A new Task Force to ensure that the decommissioning process runs safely and smoothly was set up on Tuesday. From next year the process will commence of decommissioning at least 5 of Belgium’s 7 nuclear reactors. A decision on the closure of the remaining two (newer) reactors will be taken in the autumn.
The decommissioning of the reactors will be a mammoth task. It takes around twenty years to dismantle a nuclear reactor. Two to three years of this are needed for the preparatory work, twelve or thirteen years for the actual dismantling operation and a further two years for the demolition of the reactor.
This means that during the next two decades Belgium will gain a lot of expertise in what will be the largest dismantlement operation on nuclear reactors ever undertaken outside the United States, Germany, or Japan. Dismantling the reactors will cost at least 18 billion euro and some estimates say that the cost might be as high as 40 billion euro. The operation will create 230,000 tonnes of waste, of which 2% will be contaminated.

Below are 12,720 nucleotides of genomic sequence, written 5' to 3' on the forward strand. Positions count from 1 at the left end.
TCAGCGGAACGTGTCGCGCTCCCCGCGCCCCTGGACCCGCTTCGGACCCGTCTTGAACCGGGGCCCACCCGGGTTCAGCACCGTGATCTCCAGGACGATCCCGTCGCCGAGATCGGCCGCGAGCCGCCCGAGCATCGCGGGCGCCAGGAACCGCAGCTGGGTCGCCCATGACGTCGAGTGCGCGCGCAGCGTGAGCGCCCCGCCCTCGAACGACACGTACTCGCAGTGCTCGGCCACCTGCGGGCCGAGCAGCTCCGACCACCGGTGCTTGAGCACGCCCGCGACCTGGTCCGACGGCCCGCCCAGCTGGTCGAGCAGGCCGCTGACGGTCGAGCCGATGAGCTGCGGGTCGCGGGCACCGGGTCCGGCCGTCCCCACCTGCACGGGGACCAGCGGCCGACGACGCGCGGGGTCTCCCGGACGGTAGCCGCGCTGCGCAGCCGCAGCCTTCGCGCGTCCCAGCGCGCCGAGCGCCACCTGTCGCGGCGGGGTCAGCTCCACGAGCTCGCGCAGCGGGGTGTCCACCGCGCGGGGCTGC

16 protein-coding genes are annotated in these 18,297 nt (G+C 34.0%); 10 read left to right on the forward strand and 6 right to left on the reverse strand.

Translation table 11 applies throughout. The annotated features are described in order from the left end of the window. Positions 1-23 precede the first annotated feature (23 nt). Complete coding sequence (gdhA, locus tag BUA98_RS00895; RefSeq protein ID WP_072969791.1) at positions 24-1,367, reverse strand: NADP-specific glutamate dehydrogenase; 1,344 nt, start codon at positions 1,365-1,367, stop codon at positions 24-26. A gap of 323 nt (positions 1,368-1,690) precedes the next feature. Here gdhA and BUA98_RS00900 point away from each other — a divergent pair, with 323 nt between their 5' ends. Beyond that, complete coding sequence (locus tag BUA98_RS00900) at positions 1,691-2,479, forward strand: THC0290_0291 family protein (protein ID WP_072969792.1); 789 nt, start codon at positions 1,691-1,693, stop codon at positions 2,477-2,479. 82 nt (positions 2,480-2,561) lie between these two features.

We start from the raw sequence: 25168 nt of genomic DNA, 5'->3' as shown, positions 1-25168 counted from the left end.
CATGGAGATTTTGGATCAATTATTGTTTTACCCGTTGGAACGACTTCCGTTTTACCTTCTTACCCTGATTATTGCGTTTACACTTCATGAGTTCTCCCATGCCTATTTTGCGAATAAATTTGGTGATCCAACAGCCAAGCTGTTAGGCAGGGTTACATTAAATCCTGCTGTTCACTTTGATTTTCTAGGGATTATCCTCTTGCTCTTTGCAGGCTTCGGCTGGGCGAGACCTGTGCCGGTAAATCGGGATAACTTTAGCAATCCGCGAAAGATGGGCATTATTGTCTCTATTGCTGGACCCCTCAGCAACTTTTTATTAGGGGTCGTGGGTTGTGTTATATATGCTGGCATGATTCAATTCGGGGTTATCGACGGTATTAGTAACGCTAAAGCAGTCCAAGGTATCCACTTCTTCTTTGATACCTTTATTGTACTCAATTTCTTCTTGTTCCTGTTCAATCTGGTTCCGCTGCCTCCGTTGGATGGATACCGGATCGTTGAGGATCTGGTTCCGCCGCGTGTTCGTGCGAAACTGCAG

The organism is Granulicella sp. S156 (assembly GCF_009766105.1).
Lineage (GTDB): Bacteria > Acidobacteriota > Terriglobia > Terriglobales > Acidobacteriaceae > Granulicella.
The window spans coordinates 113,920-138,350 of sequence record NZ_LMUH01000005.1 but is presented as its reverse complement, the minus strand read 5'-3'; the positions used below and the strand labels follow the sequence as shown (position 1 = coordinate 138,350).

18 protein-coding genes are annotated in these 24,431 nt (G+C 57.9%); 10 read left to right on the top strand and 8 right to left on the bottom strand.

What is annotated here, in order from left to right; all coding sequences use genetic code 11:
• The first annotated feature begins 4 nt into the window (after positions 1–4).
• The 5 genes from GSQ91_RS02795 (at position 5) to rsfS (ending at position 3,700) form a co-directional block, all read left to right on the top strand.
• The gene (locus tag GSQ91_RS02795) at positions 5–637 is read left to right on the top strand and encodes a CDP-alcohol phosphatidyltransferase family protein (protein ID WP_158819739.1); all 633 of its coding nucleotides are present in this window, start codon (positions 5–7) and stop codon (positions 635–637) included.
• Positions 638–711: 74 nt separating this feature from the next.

The Federal Government hopes that the experience and expertise gained here during the dismantlement process can be exported abroad, as many other countries will be dismantling nuclear reactors during the coming years.
The new Task Force is made up of the Federal Interior Minister Annelies Verlinden (Flemish Christian democrat) The Federal Economy Minister Pierre-Yves Dermagne (Francophone socialist) and the Federal Energy Minister Tinne Van der Straeten (Flemish green).
As well as looking into how the dismantlement process can be turned into an economic opportunity, the Task Force will also start preparing for the immediate effects of the reactors’ closure. Around 2,000 people are employed at each of the country’s nuclear power plants. They will need to find alternative employment once the plants close.
The Task Force will look at how the reactors can be dismantled as safely as possible and what is to be done with the many tonnes of nuclear waste. The three ministers will also look at how the 25 million euro of EU cash given to Belgium to help with the economic impact of the closure of the reactors can be best spent.